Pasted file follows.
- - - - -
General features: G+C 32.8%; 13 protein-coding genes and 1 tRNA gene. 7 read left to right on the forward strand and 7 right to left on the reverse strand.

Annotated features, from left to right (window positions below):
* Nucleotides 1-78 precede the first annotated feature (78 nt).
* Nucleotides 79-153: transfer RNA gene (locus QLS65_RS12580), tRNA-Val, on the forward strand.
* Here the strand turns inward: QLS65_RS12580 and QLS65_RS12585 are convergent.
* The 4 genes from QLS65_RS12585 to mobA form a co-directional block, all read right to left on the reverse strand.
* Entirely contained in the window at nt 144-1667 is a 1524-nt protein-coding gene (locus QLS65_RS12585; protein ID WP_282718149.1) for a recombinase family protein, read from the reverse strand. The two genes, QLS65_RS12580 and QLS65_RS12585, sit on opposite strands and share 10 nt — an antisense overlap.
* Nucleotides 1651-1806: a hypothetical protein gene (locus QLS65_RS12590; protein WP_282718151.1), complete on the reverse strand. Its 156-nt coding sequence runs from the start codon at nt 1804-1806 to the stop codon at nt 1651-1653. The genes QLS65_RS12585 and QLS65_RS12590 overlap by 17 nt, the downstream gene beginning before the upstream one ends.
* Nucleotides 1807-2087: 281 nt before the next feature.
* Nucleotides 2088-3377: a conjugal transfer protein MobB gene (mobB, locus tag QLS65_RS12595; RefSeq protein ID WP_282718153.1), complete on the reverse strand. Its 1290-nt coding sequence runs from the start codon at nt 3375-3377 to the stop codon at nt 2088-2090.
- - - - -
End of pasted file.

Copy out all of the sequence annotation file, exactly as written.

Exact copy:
General features: G+C 32.8%; 13 protein-coding genes and 1 tRNA gene. 7 read left to right on the forward strand and 7 right to left on the reverse strand.

Annotated features, from left to right (window positions below):
* Nucleotides 1-78 precede the first annotated feature (78 nt).
* Nucleotides 79-153: transfer RNA gene (locus QLS65_RS12580), tRNA-Val, on the forward strand.
* Here the strand turns inward: QLS65_RS12580 and QLS65_RS12585 are convergent.
* The 4 genes from QLS65_RS12585 to mobA form a co-directional block, all read right to left on the reverse strand.
* Entirely contained in the window at nt 144-1667 is a 1524-nt protein-coding gene (locus QLS65_RS12585; protein ID WP_282718149.1) for a recombinase family protein, read from the reverse strand. The two genes, QLS65_RS12580 and QLS65_RS12585, sit on opposite strands and share 10 nt — an antisense overlap.
* Nucleotides 1651-1806: a hypothetical protein gene (locus QLS65_RS12590; protein WP_282718151.1), complete on the reverse strand. Its 156-nt coding sequence runs from the start codon at nt 1804-1806 to the stop codon at nt 1651-1653. The genes QLS65_RS12585 and QLS65_RS12590 overlap by 17 nt, the downstream gene beginning before the upstream one ends.
* Nucleotides 1807-2087: 281 nt before the next feature.
* Nucleotides 2088-3377: a conjugal transfer protein MobB gene (mobB, locus tag QLS65_RS12595; RefSeq protein ID WP_282718153.1), complete on the reverse strand. Its 1290-nt coding sequence runs from the start codon at nt 3375-3377 to the stop codon at nt 2088-2090.